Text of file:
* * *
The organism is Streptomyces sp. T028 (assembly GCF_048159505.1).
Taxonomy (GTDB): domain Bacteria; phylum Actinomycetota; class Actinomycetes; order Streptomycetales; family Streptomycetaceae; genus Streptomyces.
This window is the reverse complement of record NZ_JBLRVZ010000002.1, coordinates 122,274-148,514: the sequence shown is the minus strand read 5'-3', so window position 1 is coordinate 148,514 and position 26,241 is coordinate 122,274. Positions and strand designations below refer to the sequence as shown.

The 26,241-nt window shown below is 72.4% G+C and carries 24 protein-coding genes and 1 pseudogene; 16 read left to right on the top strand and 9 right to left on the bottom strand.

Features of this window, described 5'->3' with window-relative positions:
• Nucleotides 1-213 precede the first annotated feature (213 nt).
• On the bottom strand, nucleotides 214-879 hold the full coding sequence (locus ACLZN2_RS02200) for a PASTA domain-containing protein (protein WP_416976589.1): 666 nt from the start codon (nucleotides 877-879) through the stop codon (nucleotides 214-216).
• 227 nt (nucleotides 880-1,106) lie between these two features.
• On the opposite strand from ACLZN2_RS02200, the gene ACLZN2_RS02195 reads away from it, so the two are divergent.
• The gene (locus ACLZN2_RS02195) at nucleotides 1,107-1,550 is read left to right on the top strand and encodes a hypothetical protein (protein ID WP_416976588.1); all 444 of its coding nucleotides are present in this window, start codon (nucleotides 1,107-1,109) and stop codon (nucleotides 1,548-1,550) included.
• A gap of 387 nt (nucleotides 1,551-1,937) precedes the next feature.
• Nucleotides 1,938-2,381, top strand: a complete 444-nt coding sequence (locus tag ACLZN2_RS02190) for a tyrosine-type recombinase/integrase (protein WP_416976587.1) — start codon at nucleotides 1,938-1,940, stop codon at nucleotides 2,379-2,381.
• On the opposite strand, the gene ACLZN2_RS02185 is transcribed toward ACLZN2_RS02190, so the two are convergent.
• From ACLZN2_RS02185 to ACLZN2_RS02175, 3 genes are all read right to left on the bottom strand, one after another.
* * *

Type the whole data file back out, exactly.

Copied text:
The organism is Streptomyces sp. T028 (assembly GCF_048159505.1).
Taxonomy (GTDB): domain Bacteria; phylum Actinomycetota; class Actinomycetes; order Streptomycetales; family Streptomycetaceae; genus Streptomyces.
This window is the reverse complement of record NZ_JBLRVZ010000002.1, coordinates 122,274-148,514: the sequence shown is the minus strand read 5'-3', so window position 1 is coordinate 148,514 and position 26,241 is coordinate 122,274. Positions and strand designations below refer to the sequence as shown.

The 26,241-nt window shown below is 72.4% G+C and carries 24 protein-coding genes and 1 pseudogene; 16 read left to right on the top strand and 9 right to left on the bottom strand.

Features of this window, described 5'->3' with window-relative positions:
• Nucleotides 1-213 precede the first annotated feature (213 nt).
• On the bottom strand, nucleotides 214-879 hold the full coding sequence (locus ACLZN2_RS02200) for a PASTA domain-containing protein (protein WP_416976589.1): 666 nt from the start codon (nucleotides 877-879) through the stop codon (nucleotides 214-216).
• 227 nt (nucleotides 880-1,106) lie between these two features.
• On the opposite strand from ACLZN2_RS02200, the gene ACLZN2_RS02195 reads away from it, so the two are divergent.
• The gene (locus ACLZN2_RS02195) at nucleotides 1,107-1,550 is read left to right on the top strand and encodes a hypothetical protein (protein ID WP_416976588.1); all 444 of its coding nucleotides are present in this window, start codon (nucleotides 1,107-1,109) and stop codon (nucleotides 1,548-1,550) included.
• A gap of 387 nt (nucleotides 1,551-1,937) precedes the next feature.
• Nucleotides 1,938-2,381, top strand: a complete 444-nt coding sequence (locus tag ACLZN2_RS02190) for a tyrosine-type recombinase/integrase (protein WP_416976587.1) — start codon at nucleotides 1,938-1,940, stop codon at nucleotides 2,379-2,381.
• On the opposite strand, the gene ACLZN2_RS02185 is transcribed toward ACLZN2_RS02190, so the two are convergent.
• From ACLZN2_RS02185 to ACLZN2_RS02175, 3 genes are all read right to left on the bottom strand, one after another.